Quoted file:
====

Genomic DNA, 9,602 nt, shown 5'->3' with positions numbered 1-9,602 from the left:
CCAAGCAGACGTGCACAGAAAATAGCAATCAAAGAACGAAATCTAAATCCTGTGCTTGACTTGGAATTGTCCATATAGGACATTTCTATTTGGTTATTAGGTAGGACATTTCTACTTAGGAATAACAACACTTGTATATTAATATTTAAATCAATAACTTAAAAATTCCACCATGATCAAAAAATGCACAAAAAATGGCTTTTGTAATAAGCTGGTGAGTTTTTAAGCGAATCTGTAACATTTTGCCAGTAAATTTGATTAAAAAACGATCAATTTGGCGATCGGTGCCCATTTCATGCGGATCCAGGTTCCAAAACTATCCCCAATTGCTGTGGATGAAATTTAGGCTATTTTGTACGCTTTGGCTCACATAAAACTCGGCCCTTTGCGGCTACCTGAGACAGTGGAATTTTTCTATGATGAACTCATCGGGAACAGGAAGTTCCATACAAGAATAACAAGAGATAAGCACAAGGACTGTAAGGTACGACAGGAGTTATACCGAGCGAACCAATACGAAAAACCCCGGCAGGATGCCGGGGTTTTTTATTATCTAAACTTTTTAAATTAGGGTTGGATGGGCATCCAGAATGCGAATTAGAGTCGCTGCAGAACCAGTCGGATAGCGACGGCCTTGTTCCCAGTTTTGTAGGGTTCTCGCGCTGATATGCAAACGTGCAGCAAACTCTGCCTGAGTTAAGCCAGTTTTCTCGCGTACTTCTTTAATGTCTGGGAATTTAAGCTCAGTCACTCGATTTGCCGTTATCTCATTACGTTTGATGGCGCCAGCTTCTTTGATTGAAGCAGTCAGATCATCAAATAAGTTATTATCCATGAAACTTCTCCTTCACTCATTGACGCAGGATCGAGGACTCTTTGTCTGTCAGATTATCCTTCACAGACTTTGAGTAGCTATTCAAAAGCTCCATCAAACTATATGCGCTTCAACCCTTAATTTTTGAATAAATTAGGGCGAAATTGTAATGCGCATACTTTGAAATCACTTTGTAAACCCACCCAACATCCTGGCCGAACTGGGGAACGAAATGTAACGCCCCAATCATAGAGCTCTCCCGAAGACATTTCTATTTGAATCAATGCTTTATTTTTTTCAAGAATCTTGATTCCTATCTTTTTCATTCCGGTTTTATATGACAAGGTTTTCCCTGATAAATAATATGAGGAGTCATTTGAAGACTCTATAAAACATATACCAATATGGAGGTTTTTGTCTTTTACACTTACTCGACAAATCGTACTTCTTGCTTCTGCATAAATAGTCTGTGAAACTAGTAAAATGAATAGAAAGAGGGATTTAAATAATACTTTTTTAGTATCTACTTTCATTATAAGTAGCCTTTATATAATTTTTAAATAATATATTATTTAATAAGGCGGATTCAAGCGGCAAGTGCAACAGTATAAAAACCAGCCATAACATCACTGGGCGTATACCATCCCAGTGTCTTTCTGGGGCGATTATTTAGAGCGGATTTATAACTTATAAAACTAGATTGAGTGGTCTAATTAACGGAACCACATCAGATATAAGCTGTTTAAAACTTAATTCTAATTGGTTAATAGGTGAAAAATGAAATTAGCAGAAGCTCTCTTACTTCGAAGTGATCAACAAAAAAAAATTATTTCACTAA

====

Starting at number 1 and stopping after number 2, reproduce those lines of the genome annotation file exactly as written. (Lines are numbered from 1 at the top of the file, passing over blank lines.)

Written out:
Genomic DNA, 9,602 nt, shown 5'->3' with positions numbered 1-9,602 from the left:
CCAAGCAGACGTGCACAGAAAATAGCAATCAAAGAACGAAATCTAAATCCTGTGCTTGACTTGGAATTGTCCATATAGGACATTTCTATTTGGTTATTAGGTAGGACATTTCTACTTAGGAATAACAACACTTGTATATTAATATTTAAATCAATAACTTAAAAATTCCACCATGATCAAAAAATGCACAAAAAATGGCTTTTGTAATAAGCTGGTGAGTTTTTAAGCGAATCTGTAACATTTTGCCAGTAAATTTGATTAAAAAACGATCAATTTGGCGATCGGTGCCCATTTCATGCGGATCCAGGTTCCAAAACTATCCCCAATTGCTGTGGATGAAATTTAGGCTATTTTGTACGCTTTGGCTCACATAAAACTCGGCCCTTTGCGGCTACCTGAGACAGTGGAATTTTTCTATGATGAACTCATCGGGAACAGGAAGTTCCATACAAGAATAACAAGAGATAAGCACAAGGACTGTAAGGTACGACAGGAGTTATACCGAGCGAACCAATACGAAAAACCCCGGCAGGATGCCGGGGTTTTTTATTATCTAAACTTTTTAAATTAGGGTTGGATGGGCATCCAGAATGCGAATTAGAGTCGCTGCAGAACCAGTCGGATAGCGACGGCCTTGTTCCCAGTTTTGTAGGGTTCTCGCGCTGATATGCAAACGTGCAGCAAACTCTGCCTGAGTTAAGCCAGTTTTCTCGCGTACTTCTTTAATGTCTGGGAATTTAAGCTCAGTCACTCGATTTGCCGTTATCTCATTACGTTTGATGGCGCCAGCTTCTTTGATTGAAGCAGTCAGATCATCAAATAAGTTATTATCCATGAAACTTCTCCTTCACTCATTGACGCAGGATCGAGGACTCTTTGTCTGTCAGATTATCCTTCACAGACTTTGAGTAGCTATTCAAAAGCTCCATCAAACTATATGCGCTTCAACCCTTAATTTTTGAATAAATTAGGGCGAAATTGTAATGCGCATACTTTGAAATCACTTTGTAAACCCACCCAACATCCTGGCCGAACTGGGGAACGAAATGTAACGCCCCAATCATAGAGCTCTCCCGAAGACATTTCTATTTGAATCAATGCTTTATTTTTTTCAAGAATCTTGATTCCTATCTTTTTCATTCCGGTTTTATATGACAAGGTTTTCCCTGATAAATAATATGAGGAGTCATTTGAAGACTCTATAAAACATATACCAATATGGAGGTTTTTGTCTTTTACACTTACTCGACAAATCGTACTTCTTGCTTCTGCATAAATAGTCTGTGAAACTAGTAAAATGAATAGAAAGAGGGATTTAAATAATACTTTTTTAGTATCTACTTTCATTATAAGTAGCCTTTATATAATTTTTAAATAATATATTATTTAATAAGGCGGATTCAAGCGGCAAGTGCAACAGTATAAAAACCAGCCATAACATCACTGGGCGTATACCATCCCAGTGTCTTTCTGGGGCGATTATTTAGAGCGGATTTATAACTTATAAAACTAGATTGAGTGGTCTAATTAACGGAACCACATCAGATATAAGCTGTTTAAAACTTAATTCTAATTGGTTAATAGGTGAAAAATGAAATTAGCAGAAGCTCTCTTACTTCGAAGTGATCAACAAAAAAAAATTATTTCACTAA